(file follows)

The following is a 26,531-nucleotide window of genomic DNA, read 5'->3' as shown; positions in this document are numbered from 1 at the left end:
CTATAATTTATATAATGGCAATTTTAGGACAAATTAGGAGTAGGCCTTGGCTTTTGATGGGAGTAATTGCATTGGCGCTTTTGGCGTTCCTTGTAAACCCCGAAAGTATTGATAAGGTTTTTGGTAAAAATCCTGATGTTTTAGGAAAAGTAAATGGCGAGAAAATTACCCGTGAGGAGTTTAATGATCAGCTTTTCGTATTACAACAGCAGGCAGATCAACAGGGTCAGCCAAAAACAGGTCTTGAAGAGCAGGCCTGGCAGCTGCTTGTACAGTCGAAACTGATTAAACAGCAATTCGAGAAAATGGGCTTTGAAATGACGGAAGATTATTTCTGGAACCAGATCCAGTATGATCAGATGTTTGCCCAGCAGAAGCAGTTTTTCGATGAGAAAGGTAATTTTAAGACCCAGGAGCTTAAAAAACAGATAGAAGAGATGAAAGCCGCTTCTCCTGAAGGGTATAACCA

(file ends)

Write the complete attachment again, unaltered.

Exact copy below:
The following is a 26,531-nucleotide window of genomic DNA, read 5'->3' as shown; positions in this document are numbered from 1 at the left end:
CTATAATTTATATAATGGCAATTTTAGGACAAATTAGGAGTAGGCCTTGGCTTTTGATGGGAGTAATTGCATTGGCGCTTTTGGCGTTCCTTGTAAACCCCGAAAGTATTGATAAGGTTTTTGGTAAAAATCCTGATGTTTTAGGAAAAGTAAATGGCGAGAAAATTACCCGTGAGGAGTTTAATGATCAGCTTTTCGTATTACAACAGCAGGCAGATCAACAGGGTCAGCCAAAAACAGGTCTTGAAGAGCAGGCCTGGCAGCTGCTTGTACAGTCGAAACTGATTAAACAGCAATTCGAGAAAATGGGCTTTGAAATGACGGAAGATTATTTCTGGAACCAGATCCAGTATGATCAGATGTTTGCCCAGCAGAAGCAGTTTTTCGATGAGAAAGGTAATTTTAAGACCCAGGAGCTTAAAAAACAGATAGAAGAGATGAAAGCCGCTTCTCCTGAAGGGTATAACCA